Bernard M. “Barney” Oliver was HP’s director of research for 3 decades, from 1952 to 1981. His list of patents, engineering achievements, and science awards was bogglingly large, and included many of the most prestigious awards in these fields. He was also a stickler for the proper use of English; and for clear communication that could move people by answering the “why?” questions, even as it informed them by answering the “what and how?”. That talent was one of many things that set him apart from his peers.
His most lasting achievement is related to that talent. The 1971 Project Cyclops report [PDF format, 14.5 MB | Print version] laid out the basis for theories of intelligent life in the universe, and was instrumental in the creation of NASA’s famous SETI (Search for Extra-Terrestrial Intelligence) project.
Time may tell us how many of SETI’s premises turn out to be true. Until those verdicts are rendered, Dr. Oliver’s work is offered as a fascinating read – and a gold standard for excellent written communication in the aerospace, engineering, and technical policy fields.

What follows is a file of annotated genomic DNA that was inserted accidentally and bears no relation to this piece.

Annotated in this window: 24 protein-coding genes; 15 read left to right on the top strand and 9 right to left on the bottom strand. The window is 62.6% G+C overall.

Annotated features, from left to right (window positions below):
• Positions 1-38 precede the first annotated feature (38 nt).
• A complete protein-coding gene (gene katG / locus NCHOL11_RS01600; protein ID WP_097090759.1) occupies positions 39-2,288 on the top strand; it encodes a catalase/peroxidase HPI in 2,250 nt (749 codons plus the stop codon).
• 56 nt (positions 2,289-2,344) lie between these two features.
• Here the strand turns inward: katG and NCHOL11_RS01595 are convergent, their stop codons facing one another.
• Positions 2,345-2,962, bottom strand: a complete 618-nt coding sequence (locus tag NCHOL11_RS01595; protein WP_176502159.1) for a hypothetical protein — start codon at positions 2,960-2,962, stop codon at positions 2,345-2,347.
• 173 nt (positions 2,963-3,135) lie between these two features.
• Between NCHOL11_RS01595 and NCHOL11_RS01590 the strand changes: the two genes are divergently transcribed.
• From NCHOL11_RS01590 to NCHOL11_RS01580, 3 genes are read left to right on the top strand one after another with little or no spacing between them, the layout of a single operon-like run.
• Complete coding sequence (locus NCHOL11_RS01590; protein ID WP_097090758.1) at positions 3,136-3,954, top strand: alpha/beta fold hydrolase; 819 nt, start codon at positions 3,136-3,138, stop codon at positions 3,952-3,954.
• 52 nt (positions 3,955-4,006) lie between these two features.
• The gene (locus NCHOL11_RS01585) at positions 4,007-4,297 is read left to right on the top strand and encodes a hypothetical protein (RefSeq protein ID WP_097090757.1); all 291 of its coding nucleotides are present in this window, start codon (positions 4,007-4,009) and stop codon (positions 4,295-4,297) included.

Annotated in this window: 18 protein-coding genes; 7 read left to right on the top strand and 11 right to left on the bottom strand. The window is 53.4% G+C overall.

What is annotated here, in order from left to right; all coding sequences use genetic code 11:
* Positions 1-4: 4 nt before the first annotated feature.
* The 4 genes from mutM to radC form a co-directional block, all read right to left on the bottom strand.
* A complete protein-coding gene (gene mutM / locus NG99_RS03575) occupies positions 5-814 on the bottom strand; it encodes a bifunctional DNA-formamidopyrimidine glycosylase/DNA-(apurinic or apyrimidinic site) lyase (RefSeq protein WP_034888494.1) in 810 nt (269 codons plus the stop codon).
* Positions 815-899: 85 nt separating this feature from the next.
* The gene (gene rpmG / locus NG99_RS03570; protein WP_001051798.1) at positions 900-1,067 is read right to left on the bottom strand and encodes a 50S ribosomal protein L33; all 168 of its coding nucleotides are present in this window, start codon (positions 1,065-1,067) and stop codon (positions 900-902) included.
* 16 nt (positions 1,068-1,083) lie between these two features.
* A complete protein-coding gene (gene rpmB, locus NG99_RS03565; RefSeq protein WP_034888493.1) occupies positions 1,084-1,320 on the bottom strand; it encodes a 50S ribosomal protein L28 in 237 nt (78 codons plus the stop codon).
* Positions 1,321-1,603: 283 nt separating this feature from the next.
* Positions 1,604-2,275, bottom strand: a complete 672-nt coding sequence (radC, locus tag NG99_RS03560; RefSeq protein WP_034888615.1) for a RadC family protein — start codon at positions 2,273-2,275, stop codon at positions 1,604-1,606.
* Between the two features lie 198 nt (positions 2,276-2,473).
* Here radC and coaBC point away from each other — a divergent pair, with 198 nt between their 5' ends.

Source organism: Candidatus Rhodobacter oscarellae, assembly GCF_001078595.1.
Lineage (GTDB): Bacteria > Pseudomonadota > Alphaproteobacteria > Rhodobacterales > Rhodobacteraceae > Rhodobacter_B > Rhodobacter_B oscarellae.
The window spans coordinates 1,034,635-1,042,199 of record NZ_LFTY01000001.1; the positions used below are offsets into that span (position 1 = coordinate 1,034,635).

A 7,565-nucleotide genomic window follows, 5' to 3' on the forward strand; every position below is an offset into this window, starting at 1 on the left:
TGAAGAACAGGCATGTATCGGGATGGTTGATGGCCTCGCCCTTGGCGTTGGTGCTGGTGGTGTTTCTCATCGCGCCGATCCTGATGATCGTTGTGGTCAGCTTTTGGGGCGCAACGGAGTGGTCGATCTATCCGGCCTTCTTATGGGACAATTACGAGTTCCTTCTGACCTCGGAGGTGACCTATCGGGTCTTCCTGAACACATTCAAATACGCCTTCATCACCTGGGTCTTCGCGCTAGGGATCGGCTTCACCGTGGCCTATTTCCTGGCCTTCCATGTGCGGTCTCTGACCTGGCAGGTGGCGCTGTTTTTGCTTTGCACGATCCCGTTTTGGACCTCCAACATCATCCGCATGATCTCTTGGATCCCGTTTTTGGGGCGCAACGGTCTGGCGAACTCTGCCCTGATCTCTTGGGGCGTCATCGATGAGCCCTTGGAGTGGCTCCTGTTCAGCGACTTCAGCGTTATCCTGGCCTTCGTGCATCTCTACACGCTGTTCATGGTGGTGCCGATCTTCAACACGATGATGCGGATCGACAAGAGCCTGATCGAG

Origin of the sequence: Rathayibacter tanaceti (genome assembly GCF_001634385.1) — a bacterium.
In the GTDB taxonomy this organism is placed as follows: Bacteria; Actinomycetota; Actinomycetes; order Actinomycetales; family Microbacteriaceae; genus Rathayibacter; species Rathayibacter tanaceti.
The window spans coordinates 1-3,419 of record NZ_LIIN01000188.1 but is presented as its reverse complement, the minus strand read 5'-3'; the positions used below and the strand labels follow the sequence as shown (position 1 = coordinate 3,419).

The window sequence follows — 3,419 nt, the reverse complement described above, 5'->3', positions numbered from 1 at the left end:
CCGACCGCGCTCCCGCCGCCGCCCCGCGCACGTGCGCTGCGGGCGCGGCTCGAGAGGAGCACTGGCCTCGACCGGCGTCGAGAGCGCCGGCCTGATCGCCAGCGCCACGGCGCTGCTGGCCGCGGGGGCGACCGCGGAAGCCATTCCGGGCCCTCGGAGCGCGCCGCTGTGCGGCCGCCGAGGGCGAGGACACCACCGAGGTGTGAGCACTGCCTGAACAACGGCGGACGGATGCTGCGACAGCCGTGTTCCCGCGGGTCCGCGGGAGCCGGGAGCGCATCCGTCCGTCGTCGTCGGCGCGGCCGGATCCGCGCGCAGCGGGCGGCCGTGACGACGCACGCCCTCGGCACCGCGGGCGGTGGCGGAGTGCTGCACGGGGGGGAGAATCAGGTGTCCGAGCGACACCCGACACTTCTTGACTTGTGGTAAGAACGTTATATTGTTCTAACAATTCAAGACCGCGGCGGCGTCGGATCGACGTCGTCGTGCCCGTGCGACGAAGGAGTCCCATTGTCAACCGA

In December 2008, the French aircraft manufacturer Dassault announced that France’s Structure integree de maintien en condition operationnelle des materiels aeronautiques du ministere de la Defense (SIMMAD) had signed a 10-year contract to maintain the 120 Rafale fighters France has ordered to date for its Air Force and Navy.
This contract follows the nascent global trend toward pay for performance in military maintenance. The 10-year “Rafale Care” global contract does use maintenance payments based on operational availability and flying hours, rather than materials and labor. The contract also includes a commitment to reduce those costs per hour over time, in a similar manner to many corporate outsourcing agreements. Unlike Britain’s fully comprehensive “future contracting for availability” model, however, “Rafale Care” covers the aircraft but not the engine (Snecma), radar (Thales), countermeasures and weapon systems.
Costs were not disclosed, but Defense News quotes a Dassault spokesman as saying that the larger twin-engine Rafale costs about 15% more per flight hour than the Mirage 2000 lightweight fighter. The French Armee de l’Air also refused to provide figures, saying that they were heavily dependent on key variables like flight and mission profiles. Dassault Aviation | Defense News.